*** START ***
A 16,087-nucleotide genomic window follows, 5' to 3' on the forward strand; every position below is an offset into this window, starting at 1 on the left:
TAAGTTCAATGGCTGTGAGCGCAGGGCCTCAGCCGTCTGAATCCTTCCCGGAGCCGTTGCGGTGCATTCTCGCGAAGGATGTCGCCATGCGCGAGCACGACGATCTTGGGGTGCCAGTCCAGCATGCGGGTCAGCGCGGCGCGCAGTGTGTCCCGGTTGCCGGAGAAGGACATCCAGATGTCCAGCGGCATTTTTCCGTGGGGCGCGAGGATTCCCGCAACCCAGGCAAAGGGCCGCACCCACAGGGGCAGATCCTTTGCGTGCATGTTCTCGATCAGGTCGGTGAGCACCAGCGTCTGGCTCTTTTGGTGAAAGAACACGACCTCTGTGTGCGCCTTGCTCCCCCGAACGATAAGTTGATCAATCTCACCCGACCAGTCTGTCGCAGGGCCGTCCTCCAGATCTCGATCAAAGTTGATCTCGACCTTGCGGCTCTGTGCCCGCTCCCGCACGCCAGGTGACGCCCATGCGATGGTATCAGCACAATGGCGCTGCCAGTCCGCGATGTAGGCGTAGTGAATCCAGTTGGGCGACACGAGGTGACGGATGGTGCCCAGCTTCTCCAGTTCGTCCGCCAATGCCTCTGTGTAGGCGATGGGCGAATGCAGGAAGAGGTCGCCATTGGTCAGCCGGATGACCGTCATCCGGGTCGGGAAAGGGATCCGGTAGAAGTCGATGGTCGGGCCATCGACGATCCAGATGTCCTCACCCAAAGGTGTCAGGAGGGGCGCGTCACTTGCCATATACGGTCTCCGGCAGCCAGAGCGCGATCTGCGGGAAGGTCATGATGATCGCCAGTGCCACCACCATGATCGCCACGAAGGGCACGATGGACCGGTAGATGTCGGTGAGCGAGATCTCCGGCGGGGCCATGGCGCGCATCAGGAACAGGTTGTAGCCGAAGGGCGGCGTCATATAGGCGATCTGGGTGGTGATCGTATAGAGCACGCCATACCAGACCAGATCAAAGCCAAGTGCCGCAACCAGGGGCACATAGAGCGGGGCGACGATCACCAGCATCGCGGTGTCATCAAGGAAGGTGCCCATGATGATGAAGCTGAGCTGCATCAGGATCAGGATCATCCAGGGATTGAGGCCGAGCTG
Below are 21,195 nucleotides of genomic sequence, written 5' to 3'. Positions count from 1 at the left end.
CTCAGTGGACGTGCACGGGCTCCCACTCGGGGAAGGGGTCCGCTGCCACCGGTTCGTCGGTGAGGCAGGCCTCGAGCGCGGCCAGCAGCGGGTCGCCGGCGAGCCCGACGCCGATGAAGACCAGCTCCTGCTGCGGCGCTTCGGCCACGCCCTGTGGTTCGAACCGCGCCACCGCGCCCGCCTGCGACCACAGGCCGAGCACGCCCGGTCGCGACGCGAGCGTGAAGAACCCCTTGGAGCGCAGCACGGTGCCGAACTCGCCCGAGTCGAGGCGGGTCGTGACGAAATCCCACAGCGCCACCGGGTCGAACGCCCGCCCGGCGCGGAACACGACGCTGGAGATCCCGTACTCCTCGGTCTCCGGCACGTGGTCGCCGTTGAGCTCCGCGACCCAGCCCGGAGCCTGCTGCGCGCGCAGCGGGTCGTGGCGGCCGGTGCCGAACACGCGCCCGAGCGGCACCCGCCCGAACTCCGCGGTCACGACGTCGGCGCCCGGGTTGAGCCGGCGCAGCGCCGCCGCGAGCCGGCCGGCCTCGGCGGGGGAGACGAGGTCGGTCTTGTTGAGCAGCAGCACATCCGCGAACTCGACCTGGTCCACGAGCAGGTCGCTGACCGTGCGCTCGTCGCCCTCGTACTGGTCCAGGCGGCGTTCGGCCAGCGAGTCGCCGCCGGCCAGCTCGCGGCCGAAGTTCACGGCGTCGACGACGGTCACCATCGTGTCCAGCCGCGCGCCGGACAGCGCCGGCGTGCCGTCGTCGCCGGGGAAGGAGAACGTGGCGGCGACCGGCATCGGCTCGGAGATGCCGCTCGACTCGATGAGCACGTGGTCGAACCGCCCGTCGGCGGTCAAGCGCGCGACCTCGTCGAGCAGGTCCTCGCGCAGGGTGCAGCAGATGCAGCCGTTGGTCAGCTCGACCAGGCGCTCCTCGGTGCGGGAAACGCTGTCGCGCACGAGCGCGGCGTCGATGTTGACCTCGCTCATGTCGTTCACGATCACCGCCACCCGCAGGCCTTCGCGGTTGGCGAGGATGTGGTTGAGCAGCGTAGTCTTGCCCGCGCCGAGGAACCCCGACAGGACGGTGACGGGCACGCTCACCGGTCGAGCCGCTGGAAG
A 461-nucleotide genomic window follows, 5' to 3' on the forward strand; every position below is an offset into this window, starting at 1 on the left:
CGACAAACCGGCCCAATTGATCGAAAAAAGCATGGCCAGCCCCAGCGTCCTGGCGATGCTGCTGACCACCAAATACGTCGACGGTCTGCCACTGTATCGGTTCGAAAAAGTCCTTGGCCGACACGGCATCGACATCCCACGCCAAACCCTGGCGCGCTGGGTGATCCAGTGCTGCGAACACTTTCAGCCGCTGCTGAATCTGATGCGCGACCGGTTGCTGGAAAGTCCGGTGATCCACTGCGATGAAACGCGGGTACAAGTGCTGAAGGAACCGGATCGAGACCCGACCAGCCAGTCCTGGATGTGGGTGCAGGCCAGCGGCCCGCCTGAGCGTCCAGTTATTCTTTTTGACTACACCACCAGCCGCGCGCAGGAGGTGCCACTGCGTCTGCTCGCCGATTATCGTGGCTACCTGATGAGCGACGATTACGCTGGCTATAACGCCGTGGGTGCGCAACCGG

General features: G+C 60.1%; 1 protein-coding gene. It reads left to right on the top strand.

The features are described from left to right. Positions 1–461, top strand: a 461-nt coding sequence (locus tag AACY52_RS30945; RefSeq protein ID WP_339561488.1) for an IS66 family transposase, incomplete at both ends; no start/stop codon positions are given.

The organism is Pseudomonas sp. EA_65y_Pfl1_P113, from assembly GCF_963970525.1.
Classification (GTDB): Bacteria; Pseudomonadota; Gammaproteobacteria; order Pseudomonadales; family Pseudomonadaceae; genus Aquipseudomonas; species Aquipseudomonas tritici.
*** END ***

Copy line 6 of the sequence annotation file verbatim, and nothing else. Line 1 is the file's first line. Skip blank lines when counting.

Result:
CGACAAACCGGCCCAATTGATCGAAAAAAGCATGGCCAGCCCCAGCGTCCTGGCGATGCTGCTGACCACCAAATACGTCGACGGTCTGCCACTGTATCGGTTCGAAAAAGTCCTTGGCCGACACGGCATCGACATCCCACGCCAAACCCTGGCGCGCTGGGTGATCCAGTGCTGCGAACACTTTCAGCCGCTGCTGAATCTGATGCGCGACCGGTTGCTGGAAAGTCCGGTGATCCACTGCGATGAAACGCGGGTACAAGTGCTGAAGGAACCGGATCGAGACCCGACCAGCCAGTCCTGGATGTGGGTGCAGGCCAGCGGCCCGCCTGAGCGTCCAGTTATTCTTTTTGACTACACCACCAGCCGCGCGCAGGAGGTGCCACTGCGTCTGCTCGCCGATTATCGTGGCTACCTGATGAGCGACGATTACGCTGGCTATAACGCCGTGGGTGCGCAACCGG